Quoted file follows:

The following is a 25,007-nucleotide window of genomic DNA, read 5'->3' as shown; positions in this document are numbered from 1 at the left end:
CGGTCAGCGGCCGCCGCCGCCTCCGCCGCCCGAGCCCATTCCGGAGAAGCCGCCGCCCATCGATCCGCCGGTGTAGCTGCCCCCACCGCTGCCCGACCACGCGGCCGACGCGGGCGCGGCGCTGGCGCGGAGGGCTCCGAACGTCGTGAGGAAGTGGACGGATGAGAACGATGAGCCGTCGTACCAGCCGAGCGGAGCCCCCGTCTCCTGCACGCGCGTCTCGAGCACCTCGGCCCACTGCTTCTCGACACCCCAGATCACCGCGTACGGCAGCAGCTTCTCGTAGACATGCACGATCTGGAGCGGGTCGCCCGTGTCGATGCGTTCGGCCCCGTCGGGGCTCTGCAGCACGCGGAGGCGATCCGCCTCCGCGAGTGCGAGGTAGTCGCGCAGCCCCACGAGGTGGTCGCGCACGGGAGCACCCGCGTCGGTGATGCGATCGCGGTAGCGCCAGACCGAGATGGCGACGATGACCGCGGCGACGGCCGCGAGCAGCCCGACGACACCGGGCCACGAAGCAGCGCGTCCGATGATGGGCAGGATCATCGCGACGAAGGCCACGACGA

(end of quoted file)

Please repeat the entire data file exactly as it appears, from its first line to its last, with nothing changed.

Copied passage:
The following is a 25,007-nucleotide window of genomic DNA, read 5'->3' as shown; positions in this document are numbered from 1 at the left end:
CGGTCAGCGGCCGCCGCCGCCTCCGCCGCCCGAGCCCATTCCGGAGAAGCCGCCGCCCATCGATCCGCCGGTGTAGCTGCCCCCACCGCTGCCCGACCACGCGGCCGACGCGGGCGCGGCGCTGGCGCGGAGGGCTCCGAACGTCGTGAGGAAGTGGACGGATGAGAACGATGAGCCGTCGTACCAGCCGAGCGGAGCCCCCGTCTCCTGCACGCGCGTCTCGAGCACCTCGGCCCACTGCTTCTCGACACCCCAGATCACCGCGTACGGCAGCAGCTTCTCGTAGACATGCACGATCTGGAGCGGGTCGCCCGTGTCGATGCGTTCGGCCCCGTCGGGGCTCTGCAGCACGCGGAGGCGATCCGCCTCCGCGAGTGCGAGGTAGTCGCGCAGCCCCACGAGGTGGTCGCGCACGGGAGCACCCGCGTCGGTGATGCGATCGCGGTAGCGCCAGACCGAGATGGCGACGATGACCGCGGCGACGGCCGCGAGCAGCCCGACGACACCGGGCCACGAAGCAGCGCGTCCGATGATGGGCAGGATCATCGCGACGAAGGCCACGACGA